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Acute heavy alcohol intake increases silent myocardial ischaemia in patients with stable angina pectoris.
  1. J. Rossinen,
  2. J. Partanen,
  3. P. Koskinen,
  4. L. Toivonen,
  5. M. Kupari,
  6. M. S. Nieminen
  1. Department of Medicine, Helsinki University Central Hospital, Finland.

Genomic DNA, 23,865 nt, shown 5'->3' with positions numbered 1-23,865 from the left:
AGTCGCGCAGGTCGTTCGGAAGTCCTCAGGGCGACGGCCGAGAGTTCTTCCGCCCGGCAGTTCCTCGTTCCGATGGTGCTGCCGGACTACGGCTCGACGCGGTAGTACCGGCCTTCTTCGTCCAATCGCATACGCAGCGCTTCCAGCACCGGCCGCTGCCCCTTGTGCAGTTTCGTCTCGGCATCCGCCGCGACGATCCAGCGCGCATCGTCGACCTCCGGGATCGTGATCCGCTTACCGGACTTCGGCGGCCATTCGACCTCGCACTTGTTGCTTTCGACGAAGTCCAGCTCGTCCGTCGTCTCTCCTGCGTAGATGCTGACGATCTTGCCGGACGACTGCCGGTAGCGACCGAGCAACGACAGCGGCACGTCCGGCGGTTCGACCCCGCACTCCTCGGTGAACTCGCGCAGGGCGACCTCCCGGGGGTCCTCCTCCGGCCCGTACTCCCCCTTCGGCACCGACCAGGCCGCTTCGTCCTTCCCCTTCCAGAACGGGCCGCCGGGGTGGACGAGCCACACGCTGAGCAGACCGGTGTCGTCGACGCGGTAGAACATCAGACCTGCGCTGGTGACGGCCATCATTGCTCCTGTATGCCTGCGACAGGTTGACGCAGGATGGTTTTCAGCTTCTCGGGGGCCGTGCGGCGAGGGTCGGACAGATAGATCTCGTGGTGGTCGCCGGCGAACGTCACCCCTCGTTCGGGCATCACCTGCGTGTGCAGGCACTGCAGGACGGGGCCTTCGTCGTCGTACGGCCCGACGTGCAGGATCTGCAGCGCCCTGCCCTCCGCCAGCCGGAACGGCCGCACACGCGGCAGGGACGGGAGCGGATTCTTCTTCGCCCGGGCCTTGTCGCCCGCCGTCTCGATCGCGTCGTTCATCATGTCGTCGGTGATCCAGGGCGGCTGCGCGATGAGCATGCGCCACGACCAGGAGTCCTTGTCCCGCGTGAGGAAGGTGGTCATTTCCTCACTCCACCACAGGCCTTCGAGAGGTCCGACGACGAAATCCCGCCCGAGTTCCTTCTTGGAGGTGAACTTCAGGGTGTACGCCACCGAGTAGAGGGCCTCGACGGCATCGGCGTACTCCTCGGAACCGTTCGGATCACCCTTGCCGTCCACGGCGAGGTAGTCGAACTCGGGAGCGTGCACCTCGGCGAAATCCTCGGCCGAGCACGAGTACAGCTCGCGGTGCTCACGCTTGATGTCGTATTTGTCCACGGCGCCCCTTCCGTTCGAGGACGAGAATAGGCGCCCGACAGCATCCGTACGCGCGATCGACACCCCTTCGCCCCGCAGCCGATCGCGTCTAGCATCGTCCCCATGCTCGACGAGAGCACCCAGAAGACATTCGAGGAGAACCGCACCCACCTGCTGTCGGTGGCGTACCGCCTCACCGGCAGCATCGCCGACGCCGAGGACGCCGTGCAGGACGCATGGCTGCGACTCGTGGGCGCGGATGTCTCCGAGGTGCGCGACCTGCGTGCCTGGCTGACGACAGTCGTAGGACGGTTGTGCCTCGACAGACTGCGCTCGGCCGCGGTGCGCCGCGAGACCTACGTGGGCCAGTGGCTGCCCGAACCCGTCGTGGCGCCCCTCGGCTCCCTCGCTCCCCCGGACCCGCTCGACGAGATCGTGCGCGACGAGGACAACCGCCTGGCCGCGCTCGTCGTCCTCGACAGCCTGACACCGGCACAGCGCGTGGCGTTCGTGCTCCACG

OBJECTIVE: To evaluate the effect of acute alcohol ingestion on myocardial ischaemia in patients with coronary heart disease and stable angina. DESIGN: Randomised crossover study using fruit juice with and without ethanol. SETTING: Division of cardiology in a university hospital. PATIENTS: 20 patients with stable exertional angina and > or = 50% luminal diameter narrowing of at least one major coronary artery. INTERVENTIONS: Each patient was studied on two separate days, once after administration of 1.25 g of ethanol per kilogram of body weight diluted to 15% in juice, and once after an equivalent volume of juice; both tests were in the evening and lasted 90 minutes. The patients were scheduled to have 8 periods of walking for 10 min according to a time table. An ambulatory electrocardiogram and the occurrence of anginal attacks were recorded and blood pressure and blood ethanol concentration were measured until the next morning. RESULTS: The blood ethanol concentration (mean (SD)) rose to 28.8 mmol/l (1.3 (0.4)/1000). Alcohol raised the systolic blood pressure from 132 (16) to 141 (14) mm Hg (P < 0.05 compared with juice). The mean heart rate increased from 57 (7) to 64 (8) beats/min (P < 0.05) for 13 hours after ethanol ingestion compared with juice. The total duration of ischaemia during the ethanol test was 3.5 (median, range 0-80) min, compared with 0 (range 0-67) min for the juice test (P < 0.05). The difference resulted mainly from more silent ischaemia after ethanol ingestion (2.3 (0-80) v 0 (0-67) min; P < 0.05). The ST segment depression time integral increased during the ethanol test (4.4 (0-170) mm x min) relative to that during the juice test (0 (0-103) mm x min; P < 0.01) and especially during the following 13 hours after alcohol (3.5 (0-123) mm x min) compared with juice (0 (0-67) mm x min; P < 0.005). There were no changes in the number, duration, or ST segment depression time integral of the episodes of symptomatic angina, indicating that ethanol augmented the appearance of silent ischaemia. CONCLUSIONS: Acute heavy ethanol drinking aggravates myocardial ischaemia in patients with stable angina pectoris.

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